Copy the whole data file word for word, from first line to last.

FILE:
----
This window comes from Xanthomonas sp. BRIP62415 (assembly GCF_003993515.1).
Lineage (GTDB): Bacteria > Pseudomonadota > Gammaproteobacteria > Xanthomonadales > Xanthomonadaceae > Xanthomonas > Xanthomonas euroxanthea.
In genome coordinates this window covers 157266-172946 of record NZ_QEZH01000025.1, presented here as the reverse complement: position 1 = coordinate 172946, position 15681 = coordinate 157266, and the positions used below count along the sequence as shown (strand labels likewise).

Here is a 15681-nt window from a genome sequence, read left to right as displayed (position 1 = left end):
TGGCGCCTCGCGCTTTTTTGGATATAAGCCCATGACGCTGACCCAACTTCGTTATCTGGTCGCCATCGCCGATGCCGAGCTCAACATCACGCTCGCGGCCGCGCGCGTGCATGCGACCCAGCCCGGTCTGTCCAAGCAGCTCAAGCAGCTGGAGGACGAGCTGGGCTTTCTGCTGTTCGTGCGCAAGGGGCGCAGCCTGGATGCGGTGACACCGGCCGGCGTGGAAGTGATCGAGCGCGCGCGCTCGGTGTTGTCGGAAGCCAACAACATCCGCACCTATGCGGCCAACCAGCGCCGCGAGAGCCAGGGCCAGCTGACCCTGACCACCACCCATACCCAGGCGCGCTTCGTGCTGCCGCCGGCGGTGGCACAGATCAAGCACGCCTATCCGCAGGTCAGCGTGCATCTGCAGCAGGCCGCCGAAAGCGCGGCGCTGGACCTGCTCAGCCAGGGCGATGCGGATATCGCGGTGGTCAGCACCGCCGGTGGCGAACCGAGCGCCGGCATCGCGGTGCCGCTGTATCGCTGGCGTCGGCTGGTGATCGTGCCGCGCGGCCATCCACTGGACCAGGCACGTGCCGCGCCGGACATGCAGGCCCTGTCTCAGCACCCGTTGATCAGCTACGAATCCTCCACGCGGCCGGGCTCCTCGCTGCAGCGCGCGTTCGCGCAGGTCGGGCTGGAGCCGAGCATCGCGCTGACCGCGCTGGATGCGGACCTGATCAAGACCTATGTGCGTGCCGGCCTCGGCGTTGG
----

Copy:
This window comes from Xanthomonas sp. BRIP62415 (assembly GCF_003993515.1).
Lineage (GTDB): Bacteria > Pseudomonadota > Gammaproteobacteria > Xanthomonadales > Xanthomonadaceae > Xanthomonas > Xanthomonas euroxanthea.
In genome coordinates this window covers 157266-172946 of record NZ_QEZH01000025.1, presented here as the reverse complement: position 1 = coordinate 172946, position 15681 = coordinate 157266, and the positions used below count along the sequence as shown (strand labels likewise).

Here is a 15681-nt window from a genome sequence, read left to right as displayed (position 1 = left end):
TGGCGCCTCGCGCTTTTTTGGATATAAGCCCATGACGCTGACCCAACTTCGTTATCTGGTCGCCATCGCCGATGCCGAGCTCAACATCACGCTCGCGGCCGCGCGCGTGCATGCGACCCAGCCCGGTCTGTCCAAGCAGCTCAAGCAGCTGGAGGACGAGCTGGGCTTTCTGCTGTTCGTGCGCAAGGGGCGCAGCCTGGATGCGGTGACACCGGCCGGCGTGGAAGTGATCGAGCGCGCGCGCTCGGTGTTGTCGGAAGCCAACAACATCCGCACCTATGCGGCCAACCAGCGCCGCGAGAGCCAGGGCCAGCTGACCCTGACCACCACCCATACCCAGGCGCGCTTCGTGCTGCCGCCGGCGGTGGCACAGATCAAGCACGCCTATCCGCAGGTCAGCGTGCATCTGCAGCAGGCCGCCGAAAGCGCGGCGCTGGACCTGCTCAGCCAGGGCGATGCGGATATCGCGGTGGTCAGCACCGCCGGTGGCGAACCGAGCGCCGGCATCGCGGTGCCGCTGTATCGCTGGCGTCGGCTGGTGATCGTGCCGCGCGGCCATCCACTGGACCAGGCACGTGCCGCGCCGGACATGCAGGCCCTGTCTCAGCACCCGTTGATCAGCTACGAATCCTCCACGCGGCCGGGCTCCTCGCTGCAGCGCGCGTTCGCGCAGGTCGGGCTGGAGCCGAGCATCGCGCTGACCGCGCTGGATGCGGACCTGATCAAGACCTATGTGCGTGCCGGCCTCGGCGTTGG